W3C home > Mailing lists > Public > www-html@w3.org > February 1999

Re: Line feeds in PRE blocks

From: Tim Bagot <tsb@earth.li>
Date: Sat, 13 Feb 1999 13:13:37 +0000 (UTC)
To: HTML mailing list <www-html@w3.org>
Message-ID: <Pine.LNX.3.96.990213124814.17638A-100000@c32.keble.ox.ac.uk>
On Fri, 12 Feb 1999, Inanis Brooke wrote:

> ...|Does this mean that the following:
> |
> | <PRE>
> |   Oranges
> |   Lemons
> | </PRE>
> |
> |...where each line is separated by a linefeed character (i.e., where
> |the document was created on Unix), and the following:
> |
> | <PRE>   Oranges   Lemons </PRE>
> |
> |...should be parsed as being the same thing?
> |
> |And therefore, does it mean that any PRE blocks in HTML files that
> |have lines separated only by linefeed characters (as opposed to
> |carriage returns (SGML "RE" characters, code point 13)) should be
> |rendered as a single continuous line?

In theory at least, this would appear to be the case. Fortunately, no
implementation of HTML of which I am aware uses SGML directly. This is
certainly not the only area where HTML does not adhere strictly to SGML.
SGML puts certain constraints on the maximum lengths of various things;
The SGML declaration for HTML puts most of them at the maximum permitted
values (e.g. 65536), although it is recommended that user agents ignore
these limits.

I may or may not apply the appropriate transformation to my own documents,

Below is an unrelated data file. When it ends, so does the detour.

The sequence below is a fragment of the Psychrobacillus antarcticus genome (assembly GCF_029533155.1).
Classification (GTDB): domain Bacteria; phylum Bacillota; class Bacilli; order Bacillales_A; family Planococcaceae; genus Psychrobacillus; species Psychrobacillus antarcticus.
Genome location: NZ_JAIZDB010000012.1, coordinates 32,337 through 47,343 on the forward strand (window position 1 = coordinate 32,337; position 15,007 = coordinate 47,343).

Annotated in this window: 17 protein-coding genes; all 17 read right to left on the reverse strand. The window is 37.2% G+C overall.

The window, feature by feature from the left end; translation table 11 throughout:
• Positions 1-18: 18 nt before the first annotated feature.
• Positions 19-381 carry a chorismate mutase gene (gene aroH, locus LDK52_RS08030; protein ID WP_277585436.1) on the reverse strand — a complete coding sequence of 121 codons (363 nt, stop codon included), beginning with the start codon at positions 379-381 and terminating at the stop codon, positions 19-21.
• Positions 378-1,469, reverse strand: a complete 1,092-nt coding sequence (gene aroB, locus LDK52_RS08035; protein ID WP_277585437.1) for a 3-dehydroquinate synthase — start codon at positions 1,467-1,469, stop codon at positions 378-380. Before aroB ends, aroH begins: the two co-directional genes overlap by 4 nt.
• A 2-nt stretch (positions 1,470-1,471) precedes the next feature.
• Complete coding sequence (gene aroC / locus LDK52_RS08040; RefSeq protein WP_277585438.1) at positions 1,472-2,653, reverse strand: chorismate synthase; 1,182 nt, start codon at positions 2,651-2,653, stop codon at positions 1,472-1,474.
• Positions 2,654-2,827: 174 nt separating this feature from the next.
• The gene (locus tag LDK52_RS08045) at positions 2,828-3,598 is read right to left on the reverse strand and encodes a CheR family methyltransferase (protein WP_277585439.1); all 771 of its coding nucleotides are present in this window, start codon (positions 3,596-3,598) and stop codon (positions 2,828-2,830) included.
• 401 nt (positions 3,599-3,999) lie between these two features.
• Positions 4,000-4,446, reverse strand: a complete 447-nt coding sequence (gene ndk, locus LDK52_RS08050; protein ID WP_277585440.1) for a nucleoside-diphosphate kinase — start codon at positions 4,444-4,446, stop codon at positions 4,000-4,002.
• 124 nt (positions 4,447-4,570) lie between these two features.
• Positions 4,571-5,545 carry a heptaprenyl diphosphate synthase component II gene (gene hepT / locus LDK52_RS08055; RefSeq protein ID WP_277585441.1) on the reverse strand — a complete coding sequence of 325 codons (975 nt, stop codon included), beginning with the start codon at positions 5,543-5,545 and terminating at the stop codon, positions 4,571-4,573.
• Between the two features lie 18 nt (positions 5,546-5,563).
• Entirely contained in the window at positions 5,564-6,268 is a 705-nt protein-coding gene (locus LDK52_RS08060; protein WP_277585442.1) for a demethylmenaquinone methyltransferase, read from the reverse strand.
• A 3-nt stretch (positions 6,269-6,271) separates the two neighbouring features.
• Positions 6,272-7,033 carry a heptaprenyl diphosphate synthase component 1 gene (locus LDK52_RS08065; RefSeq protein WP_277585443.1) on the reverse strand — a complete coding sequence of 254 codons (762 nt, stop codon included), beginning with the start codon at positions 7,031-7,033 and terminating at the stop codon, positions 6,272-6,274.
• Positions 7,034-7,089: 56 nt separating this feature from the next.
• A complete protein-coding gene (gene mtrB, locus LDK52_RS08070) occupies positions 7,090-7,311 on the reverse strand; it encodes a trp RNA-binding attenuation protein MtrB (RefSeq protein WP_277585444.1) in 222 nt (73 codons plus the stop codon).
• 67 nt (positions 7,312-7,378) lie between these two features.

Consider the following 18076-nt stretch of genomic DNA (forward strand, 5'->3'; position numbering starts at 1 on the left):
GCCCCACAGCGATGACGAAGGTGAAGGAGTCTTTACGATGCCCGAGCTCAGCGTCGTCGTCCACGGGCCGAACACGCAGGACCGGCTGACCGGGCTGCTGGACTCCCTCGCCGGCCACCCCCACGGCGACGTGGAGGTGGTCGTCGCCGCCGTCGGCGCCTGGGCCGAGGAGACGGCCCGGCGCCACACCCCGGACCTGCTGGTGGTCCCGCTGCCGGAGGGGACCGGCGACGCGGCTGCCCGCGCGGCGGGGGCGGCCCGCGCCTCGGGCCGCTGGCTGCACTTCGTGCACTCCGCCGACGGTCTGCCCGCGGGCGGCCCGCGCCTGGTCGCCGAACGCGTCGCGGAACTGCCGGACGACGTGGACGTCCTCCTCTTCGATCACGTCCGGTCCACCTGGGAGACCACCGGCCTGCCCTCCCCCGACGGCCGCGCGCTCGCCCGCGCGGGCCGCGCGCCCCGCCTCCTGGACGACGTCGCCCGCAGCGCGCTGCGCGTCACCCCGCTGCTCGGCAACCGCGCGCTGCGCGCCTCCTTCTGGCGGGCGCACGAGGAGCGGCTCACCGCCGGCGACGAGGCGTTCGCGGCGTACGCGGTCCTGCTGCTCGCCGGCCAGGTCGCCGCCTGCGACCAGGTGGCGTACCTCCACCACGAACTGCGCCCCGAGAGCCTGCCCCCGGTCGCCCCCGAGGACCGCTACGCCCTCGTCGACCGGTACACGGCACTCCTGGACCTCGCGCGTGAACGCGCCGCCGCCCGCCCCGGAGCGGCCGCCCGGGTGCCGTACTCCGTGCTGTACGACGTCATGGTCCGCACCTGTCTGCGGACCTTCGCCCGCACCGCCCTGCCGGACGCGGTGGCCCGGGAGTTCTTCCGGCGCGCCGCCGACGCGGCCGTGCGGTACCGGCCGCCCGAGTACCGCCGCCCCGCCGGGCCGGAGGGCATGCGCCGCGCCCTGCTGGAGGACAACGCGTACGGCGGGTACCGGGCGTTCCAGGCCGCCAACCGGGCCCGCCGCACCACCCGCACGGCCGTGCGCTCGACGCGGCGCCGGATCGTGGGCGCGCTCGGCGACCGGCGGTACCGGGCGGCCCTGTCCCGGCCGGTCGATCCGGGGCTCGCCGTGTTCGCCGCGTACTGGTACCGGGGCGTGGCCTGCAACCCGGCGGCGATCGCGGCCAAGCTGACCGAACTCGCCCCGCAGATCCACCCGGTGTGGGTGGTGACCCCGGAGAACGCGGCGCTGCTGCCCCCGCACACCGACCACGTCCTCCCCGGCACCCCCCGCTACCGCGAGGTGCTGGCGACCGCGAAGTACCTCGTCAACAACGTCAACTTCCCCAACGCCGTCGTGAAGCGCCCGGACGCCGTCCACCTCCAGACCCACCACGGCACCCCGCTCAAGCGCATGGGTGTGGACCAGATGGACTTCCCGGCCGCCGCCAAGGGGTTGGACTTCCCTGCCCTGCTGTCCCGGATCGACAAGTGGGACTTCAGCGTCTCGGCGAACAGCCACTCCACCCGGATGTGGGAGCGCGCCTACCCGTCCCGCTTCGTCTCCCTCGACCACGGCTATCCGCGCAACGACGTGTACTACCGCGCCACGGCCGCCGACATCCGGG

but I suspect that this is not really necessary.

> Okay, I admit that I'm no help here. I just wanna say, "Wooaa, that's deep."
> I thought that <pre> was an element that doesn't get used too frequently, am
> I wrong?

Although the use of PRE is not frequent, this element can be very useful
in certain circumstances. I, for example, use it quite often for computer
code of one sort or another, since this requires line breaks is specific
places and tends to be more readable in a fixed-width font. Another
application is is with mathematical formulae, where "ASCII art"  is
arguably superior to images in some cases.

> Also, would the answer to this question involve how the OS renders text, or
> is it entirely dependent upon the web client software? (my curiosity.)

It really is entirely dependent on the particular implementation. Of
course, it is quite possible that a user agent might employ library calls
provided by the OS in its text processing. 

Tim Bagot
Received on Saturday, 13 February 1999 08:19:36 UTC

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